On the other hand, if I channel the mental energy I would otherwise be putting towards learning new techniques into talking myself out of eating powdered sugar straight from the bag, I still feel like I’ve accomplished something.

Nutrition plays a critical role in recovery.The sad face isn't because the cupcakes are bad, it's because I really want them and know I shouldn't. 


2. Do what you can, physically.

The barbell bench press at my Gold’s Gym became my best friend while my leg healed. I also worked on abs, and tried other upper-body moves that don’t put a lot of pressure on the legs. I had to cut out running, though. ☹ Sadness.

Now, I’m lucky. If I’d broken a rib, or tweaked my back, my options would have been a lot more limited. But I’m a firm believer of the “there’s-always-something” concept. Even if all you can do is go for a walk. Even if all you can do is work your grip strength. Even if all you can is slowly move through the arm motions of your kata. There’s something. Trust me, you’ll feel better.


3. Go to your class and just watch.

Ouch, this one’s hard. It’s aggravating to be so close and yet not able to get out on the mat. If you feel like this one is going to cause you more stress than good, don’t go. But before you make up your mind that you’re for sure going to skip, consider this:

One, you’ll still benefit from the social element of martial arts. You’ll still be able to see the people you train with, laugh at the jokes, and support your martial arts family. It might not help your physical injury, but it’ll do wonders for your mental health.

Two, it’s easier to fall back into a routine if you never fell out of it in the first place. If you keep coming to classes while you’re injured, that 15-minute drive won’t seem so far when you first head back for real.


4. Get into some literature!

Maybe going to the dojo or gym is too much hassle, or your injury prevents you from going. However, there’s no need to skip out on martial arts entirely! The internet has a wealth of martial arts subject matter that’s free and readily accessible. If you were working a particular concept in class before your injury, you can probably find training videos and tutorials online to get a good mental lock of the concepts.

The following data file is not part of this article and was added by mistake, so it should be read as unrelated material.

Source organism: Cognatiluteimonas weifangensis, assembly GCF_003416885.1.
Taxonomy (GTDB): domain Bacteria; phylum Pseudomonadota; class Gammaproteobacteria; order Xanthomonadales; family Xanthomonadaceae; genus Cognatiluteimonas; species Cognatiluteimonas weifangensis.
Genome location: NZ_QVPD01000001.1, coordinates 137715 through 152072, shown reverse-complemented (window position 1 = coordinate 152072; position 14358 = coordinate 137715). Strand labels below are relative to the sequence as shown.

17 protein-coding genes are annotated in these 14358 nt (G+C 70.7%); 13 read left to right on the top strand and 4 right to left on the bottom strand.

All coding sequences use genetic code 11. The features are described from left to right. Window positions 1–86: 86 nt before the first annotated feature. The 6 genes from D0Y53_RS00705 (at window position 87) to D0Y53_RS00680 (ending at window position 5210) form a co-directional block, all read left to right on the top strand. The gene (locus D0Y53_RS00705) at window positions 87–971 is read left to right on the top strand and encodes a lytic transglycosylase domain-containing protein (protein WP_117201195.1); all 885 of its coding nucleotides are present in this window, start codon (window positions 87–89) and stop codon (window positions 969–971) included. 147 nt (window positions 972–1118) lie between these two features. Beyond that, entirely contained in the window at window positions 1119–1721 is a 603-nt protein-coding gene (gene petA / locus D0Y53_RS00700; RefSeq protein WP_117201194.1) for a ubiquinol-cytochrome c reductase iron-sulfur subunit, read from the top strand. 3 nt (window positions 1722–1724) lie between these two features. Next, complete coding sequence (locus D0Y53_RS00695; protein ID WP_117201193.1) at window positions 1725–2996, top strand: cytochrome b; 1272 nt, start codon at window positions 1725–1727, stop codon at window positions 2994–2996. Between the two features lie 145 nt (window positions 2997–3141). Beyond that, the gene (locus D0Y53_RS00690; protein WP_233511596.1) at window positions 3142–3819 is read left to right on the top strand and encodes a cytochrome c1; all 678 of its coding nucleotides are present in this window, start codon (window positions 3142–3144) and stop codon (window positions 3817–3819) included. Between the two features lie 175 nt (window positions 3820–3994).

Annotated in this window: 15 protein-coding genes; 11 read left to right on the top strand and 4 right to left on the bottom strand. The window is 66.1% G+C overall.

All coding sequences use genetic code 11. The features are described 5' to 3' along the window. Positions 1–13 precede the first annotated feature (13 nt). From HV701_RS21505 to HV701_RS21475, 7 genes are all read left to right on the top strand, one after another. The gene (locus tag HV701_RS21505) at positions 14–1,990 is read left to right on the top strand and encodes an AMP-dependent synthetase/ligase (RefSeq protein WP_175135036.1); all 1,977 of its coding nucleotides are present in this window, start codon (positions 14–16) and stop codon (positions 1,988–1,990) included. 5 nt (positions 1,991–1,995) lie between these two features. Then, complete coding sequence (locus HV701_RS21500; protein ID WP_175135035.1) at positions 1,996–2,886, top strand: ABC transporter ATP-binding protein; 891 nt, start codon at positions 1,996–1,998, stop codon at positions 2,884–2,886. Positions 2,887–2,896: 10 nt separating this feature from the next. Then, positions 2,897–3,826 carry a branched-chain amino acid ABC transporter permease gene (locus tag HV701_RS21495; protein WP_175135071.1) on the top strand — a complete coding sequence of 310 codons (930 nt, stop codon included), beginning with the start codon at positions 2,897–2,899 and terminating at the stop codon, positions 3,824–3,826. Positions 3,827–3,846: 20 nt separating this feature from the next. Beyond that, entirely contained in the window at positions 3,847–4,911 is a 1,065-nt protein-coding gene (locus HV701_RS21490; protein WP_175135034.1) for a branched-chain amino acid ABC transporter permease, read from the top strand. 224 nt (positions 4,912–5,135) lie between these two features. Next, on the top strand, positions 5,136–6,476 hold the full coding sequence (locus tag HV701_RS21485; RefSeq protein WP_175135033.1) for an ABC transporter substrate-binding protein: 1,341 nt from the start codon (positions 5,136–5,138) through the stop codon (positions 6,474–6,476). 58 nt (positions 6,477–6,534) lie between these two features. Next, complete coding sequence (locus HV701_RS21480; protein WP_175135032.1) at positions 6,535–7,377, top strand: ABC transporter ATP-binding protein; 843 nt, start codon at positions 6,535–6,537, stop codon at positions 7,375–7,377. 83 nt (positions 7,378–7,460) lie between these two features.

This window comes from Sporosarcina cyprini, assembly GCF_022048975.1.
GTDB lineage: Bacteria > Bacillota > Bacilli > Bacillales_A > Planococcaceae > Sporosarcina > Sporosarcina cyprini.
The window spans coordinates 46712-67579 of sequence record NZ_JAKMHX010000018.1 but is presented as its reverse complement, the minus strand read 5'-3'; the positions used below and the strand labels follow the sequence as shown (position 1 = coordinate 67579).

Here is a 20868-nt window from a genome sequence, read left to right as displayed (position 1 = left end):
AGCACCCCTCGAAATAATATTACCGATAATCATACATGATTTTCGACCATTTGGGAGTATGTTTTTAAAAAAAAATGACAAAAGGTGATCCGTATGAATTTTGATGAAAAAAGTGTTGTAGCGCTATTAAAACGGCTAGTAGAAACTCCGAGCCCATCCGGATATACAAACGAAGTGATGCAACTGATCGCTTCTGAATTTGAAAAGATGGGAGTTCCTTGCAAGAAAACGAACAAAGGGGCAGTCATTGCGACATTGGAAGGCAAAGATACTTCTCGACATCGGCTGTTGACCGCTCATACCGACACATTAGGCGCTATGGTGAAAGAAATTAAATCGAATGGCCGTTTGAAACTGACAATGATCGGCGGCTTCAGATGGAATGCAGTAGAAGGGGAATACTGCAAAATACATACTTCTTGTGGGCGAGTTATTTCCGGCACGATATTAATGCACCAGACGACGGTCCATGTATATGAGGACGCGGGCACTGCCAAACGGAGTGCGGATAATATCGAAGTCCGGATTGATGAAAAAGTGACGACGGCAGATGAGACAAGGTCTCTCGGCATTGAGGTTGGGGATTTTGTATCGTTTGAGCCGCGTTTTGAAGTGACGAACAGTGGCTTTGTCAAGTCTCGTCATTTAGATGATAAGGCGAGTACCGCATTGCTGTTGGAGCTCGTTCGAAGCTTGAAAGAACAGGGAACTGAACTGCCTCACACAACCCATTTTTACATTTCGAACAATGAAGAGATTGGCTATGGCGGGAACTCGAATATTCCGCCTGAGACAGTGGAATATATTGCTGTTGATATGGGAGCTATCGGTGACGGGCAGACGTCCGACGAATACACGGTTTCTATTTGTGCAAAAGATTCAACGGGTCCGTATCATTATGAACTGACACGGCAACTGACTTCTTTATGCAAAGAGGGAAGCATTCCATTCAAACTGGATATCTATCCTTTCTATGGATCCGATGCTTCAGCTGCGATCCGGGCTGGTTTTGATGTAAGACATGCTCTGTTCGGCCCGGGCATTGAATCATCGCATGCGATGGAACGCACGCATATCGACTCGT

Alternately, you could simply keep in the martial arts groove by reading a fun, entertaining martial arts website…something with trivia… interviews… all compiled in one area… hmm… if only there were such a site, perhaps a blog? (hint hint hint shameless Centurion promo!) (If you're into weapons, The Stick Chick is another great blog!)

Century Martial Arts website.Hey - I'm a copywriter, not a photo editor. 


5. Put yourself in cryostasis with instructions that you are only to be awakened once you’ve been cleared to train.

Cryostasis doesn't exist yet but ice baths can help recovery.Whoosh whoosh it's future time. 

Let’s face it, Popsicle-ing ourselves in a futuristic deep-freeze pod is the only way to make the wait between injury and training totally aggravation-free. But until that technology becomes available, I hope these other tips help make your next recovery period drag a little less! And remember, prevention is the best cure. Take the necessary steps to avoid injury, and when you do get injured, learn from the experience.

For example: I have learned that my legs are vulnerable getting landed on by training partner’s knees. And motorcycles.


How do you handle getting sidelined by an injury/sickness? Let me know in the comments!



6. Pass the time by buying yourself some snazzy new training gear to use the  second you get back on the mats!



Leave a Comment